It is always fun when history is presented in an engaging and compelling way.  Sheinkin writes this book more like a story than simply a set of facts.  I had never heard of the attempt to rob Lincoln’s grave, so it was a treat to learn something new, but the story also sheds light on the presidential election of Tilden and Hayes, the role that counterfeiters played in the fiscal strength of the country and even the role of grave robbers.

Who this book is for:
I think that older children will get more out of this book.  While written in a compelling and story like manner, there are still quite a few names and dates to keep straight and it does talk about election and fiscal issue which may be lost on a younger reader.

Final thoughts:
This book provides a glimpse of an interesting time in history, right after the Civil War which I don’t think is as familiar to most people.

To purchase this book, click on the following link to connect to Amazon: Lincoln's Grave Robbers  A portion of each purchase goes to support this blog.

Title:No Crystal Stair

Author:Vaunda Micheaux Nelson

Target:Grades 6 and up

Boston Globe-Horn Book Award

What this book is about:
This is a documentary novel, which means that it is a biography whose details are fiction.  This book highlights the life of Lewis Micheaux, owner of the National Memorial African Book Store in Harlem, a store whose books are devoted to black authors who write about the black experience.  It not only shares the details of Lewis’ colorful life, with time spent in prison and as a mentor to Malcolm X, but it also profiles his development into one of the foremost thinkers behind the scene of the black movement of the 1960s.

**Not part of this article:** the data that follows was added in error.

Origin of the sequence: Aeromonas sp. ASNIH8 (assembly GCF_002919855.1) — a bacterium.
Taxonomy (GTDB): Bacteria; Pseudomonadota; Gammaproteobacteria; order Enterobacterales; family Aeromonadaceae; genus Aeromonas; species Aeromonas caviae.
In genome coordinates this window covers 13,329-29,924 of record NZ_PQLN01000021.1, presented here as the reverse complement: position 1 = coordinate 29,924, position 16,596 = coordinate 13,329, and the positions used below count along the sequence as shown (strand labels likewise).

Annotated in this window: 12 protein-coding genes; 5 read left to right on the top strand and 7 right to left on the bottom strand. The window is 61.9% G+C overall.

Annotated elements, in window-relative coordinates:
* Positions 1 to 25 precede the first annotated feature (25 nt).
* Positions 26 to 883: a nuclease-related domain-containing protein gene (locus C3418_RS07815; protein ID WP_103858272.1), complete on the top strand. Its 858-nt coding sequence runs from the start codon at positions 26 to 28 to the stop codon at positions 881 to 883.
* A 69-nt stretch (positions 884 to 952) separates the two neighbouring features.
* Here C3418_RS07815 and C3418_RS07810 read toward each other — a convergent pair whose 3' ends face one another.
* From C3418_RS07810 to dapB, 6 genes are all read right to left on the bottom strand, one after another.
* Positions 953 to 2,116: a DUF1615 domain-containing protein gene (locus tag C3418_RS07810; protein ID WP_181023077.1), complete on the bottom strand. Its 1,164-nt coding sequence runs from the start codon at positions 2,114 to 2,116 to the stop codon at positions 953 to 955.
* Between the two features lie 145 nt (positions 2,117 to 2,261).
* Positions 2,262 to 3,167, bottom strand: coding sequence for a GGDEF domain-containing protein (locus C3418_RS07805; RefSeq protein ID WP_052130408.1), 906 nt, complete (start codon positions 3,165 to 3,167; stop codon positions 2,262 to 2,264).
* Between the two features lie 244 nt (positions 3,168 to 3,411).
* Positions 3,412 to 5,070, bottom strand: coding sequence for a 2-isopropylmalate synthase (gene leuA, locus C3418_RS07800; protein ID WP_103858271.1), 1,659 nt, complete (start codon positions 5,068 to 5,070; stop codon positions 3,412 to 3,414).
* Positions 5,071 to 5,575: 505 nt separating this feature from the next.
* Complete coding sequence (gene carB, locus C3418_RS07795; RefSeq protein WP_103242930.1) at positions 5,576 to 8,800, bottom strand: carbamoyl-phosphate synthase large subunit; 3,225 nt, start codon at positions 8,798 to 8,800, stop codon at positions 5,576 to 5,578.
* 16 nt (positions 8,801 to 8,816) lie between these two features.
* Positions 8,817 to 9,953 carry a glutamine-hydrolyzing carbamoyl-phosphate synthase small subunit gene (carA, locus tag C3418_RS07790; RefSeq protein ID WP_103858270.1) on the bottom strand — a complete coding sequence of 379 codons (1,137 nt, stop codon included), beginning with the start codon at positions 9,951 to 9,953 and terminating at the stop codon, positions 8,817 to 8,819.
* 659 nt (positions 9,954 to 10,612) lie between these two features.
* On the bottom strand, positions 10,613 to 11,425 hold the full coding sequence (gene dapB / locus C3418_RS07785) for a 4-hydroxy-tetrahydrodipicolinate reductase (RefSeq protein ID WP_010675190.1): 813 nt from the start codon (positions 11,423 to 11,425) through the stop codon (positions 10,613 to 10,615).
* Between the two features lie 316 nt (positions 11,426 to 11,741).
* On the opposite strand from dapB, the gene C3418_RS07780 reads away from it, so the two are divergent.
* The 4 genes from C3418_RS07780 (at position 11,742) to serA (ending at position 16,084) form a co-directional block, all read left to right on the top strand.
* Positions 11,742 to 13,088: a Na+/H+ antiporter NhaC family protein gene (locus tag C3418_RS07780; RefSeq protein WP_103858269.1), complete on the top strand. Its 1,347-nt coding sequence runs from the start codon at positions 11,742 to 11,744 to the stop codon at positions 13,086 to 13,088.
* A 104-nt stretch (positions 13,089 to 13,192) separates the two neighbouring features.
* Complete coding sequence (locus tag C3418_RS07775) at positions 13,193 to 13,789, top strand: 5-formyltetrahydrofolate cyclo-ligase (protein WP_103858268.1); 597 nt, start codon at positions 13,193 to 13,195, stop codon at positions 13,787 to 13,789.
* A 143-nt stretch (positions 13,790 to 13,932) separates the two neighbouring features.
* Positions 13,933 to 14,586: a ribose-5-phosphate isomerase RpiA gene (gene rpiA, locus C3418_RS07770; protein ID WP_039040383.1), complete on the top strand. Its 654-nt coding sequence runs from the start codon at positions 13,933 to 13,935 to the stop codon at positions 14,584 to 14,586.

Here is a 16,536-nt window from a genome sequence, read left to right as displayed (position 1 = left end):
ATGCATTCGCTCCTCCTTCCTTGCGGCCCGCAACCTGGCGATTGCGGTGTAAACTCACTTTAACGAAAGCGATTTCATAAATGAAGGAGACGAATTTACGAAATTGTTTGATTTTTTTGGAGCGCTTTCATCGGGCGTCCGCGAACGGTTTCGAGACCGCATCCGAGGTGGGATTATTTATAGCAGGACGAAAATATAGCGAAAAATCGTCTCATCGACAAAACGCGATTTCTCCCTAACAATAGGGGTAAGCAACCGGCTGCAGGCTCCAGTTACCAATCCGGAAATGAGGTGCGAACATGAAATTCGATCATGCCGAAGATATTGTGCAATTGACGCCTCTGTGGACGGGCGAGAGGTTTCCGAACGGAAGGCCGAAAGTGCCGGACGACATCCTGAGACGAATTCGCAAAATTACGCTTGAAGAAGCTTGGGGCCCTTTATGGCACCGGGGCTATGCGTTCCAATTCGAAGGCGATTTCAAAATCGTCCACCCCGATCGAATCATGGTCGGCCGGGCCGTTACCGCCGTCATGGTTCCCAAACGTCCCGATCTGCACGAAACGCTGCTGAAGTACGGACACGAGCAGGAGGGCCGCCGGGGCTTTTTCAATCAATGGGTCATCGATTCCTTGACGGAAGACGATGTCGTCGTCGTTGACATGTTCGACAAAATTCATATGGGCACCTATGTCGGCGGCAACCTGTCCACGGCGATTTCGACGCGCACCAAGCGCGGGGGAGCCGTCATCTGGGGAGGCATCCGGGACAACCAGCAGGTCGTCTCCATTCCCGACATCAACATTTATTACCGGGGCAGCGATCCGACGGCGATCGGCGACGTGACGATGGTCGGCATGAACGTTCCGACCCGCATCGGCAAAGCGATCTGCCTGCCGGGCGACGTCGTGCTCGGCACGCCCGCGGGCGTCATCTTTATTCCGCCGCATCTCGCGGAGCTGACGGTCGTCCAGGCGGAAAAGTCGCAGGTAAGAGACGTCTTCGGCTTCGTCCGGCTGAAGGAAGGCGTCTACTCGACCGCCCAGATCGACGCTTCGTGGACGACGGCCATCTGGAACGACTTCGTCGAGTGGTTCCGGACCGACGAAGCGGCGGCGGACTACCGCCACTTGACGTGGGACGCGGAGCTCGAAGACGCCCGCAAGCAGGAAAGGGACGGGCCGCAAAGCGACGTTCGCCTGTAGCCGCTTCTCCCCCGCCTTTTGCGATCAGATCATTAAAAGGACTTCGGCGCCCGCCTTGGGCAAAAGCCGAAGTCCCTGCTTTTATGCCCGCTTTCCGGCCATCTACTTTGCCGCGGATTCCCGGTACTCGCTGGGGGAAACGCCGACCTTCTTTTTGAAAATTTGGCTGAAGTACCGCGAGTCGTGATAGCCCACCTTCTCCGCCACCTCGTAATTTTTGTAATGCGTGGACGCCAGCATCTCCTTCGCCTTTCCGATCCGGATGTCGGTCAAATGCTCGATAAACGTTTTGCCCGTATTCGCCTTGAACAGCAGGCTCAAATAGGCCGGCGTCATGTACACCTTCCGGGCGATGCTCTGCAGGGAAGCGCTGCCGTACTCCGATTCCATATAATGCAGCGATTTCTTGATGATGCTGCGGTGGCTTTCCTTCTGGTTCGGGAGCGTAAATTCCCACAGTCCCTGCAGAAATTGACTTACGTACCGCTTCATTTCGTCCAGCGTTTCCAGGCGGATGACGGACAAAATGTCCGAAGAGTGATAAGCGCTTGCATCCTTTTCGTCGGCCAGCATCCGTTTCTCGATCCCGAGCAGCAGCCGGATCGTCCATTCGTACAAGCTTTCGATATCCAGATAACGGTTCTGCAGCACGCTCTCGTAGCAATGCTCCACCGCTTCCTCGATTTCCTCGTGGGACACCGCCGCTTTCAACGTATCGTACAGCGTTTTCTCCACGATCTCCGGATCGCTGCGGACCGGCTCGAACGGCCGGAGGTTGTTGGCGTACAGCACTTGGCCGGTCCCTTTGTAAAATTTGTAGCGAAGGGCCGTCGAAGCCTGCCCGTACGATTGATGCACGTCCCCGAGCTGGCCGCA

Why I love this book:
This book is told from the perspective of over 20 characters, who speak directly to the reader.  I was bought in right away and had no trouble keeping the characters straight.  Since they spoke to the reader, I think kids will be much more engaged in the book, despite a more difficult subject matter.

I found Lewis absolutely fascinating, and while I did not connect with all his messages, the idea that knowledge is power was central to his beliefs.  He had no formal education, but believed that African Americans must know their heritage, they must embrace their history and fill their minds with as much information as possible in order to become individuals who can own their ideas and beliefs. 

On a simplistic level I loved the message that reading is the key to it all.  I do think that the book may be a bit beyond most kids, but it is a fascinating look at one individuals mark on history and it is told in an innovative format that will interest readers more than a traditional biography.

Who this book is for:
Any kids learning about civil rights, who wants to know more, will find this a fascinating and engaging read.  May be a tough sell otherwise.

Final thoughts:
I was caught up in this story and felt at the end, that beyond enjoyment, I took something bigger away from this book. 

To purchase this book, click on the following link to connect to Amazon :No Crystal Stair (Coretta Scott King Author Honor Books)  A portion of each purchase goes to support this blog.